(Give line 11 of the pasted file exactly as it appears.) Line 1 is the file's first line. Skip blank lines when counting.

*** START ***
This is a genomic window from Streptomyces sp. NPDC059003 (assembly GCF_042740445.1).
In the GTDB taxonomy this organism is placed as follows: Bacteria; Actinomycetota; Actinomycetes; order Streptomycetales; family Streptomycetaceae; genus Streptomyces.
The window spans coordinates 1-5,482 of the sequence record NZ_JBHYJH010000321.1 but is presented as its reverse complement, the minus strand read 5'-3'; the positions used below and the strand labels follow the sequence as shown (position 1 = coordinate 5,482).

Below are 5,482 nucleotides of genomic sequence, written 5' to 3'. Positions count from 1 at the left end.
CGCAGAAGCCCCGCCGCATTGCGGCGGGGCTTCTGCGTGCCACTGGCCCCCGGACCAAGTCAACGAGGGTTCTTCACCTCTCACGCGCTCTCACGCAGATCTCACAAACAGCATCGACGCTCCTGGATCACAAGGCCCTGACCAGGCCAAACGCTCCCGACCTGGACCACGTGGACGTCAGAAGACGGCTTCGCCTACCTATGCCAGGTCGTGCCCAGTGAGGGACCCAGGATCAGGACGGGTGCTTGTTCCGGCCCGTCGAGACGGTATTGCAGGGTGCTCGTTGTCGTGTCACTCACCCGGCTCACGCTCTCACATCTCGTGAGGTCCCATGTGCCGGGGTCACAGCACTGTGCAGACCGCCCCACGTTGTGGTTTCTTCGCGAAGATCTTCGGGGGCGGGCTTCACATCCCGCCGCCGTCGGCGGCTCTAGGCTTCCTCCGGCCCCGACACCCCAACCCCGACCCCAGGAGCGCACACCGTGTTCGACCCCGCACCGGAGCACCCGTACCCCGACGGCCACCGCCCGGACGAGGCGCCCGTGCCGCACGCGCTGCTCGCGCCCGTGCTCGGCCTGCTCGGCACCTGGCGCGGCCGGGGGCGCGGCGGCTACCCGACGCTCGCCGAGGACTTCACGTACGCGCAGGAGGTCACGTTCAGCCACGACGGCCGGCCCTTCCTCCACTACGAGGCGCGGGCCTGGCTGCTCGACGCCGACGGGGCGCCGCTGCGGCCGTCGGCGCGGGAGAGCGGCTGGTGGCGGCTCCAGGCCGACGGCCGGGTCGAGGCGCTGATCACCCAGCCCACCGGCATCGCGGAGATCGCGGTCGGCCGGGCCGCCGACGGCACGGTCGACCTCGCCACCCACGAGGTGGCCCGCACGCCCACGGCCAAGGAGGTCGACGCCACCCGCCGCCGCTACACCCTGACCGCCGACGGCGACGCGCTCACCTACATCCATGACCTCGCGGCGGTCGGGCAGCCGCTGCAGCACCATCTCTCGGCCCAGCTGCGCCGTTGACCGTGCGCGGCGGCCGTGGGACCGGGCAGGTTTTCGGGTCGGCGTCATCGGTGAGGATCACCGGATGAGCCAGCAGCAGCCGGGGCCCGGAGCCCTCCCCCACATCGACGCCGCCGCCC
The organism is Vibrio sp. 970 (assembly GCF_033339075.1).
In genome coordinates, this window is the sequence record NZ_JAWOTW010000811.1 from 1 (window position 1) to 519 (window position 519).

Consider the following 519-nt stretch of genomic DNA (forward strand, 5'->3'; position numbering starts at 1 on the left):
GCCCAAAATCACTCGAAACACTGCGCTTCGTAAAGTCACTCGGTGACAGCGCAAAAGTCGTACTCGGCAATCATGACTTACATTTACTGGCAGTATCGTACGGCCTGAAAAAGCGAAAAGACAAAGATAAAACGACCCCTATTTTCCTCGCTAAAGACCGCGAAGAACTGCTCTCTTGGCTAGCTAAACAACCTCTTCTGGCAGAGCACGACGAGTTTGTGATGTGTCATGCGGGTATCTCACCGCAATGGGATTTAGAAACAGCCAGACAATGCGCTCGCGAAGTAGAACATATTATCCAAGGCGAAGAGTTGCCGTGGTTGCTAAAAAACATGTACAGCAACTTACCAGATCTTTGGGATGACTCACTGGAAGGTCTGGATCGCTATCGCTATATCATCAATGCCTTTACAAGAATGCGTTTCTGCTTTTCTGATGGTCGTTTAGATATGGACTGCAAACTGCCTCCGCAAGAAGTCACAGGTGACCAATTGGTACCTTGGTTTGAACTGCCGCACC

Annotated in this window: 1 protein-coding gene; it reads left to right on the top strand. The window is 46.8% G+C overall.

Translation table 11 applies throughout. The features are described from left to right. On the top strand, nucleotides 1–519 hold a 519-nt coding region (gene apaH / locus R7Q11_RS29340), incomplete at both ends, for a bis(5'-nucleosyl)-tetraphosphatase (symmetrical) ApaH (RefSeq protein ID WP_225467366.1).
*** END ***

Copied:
Translation table 11 applies throughout. The features are described from left to right. On the top strand, nucleotides 1–519 hold a 519-nt coding region (gene apaH / locus R7Q11_RS29340), incomplete at both ends, for a bis(5'-nucleosyl)-tetraphosphatase (symmetrical) ApaH (RefSeq protein ID WP_225467366.1).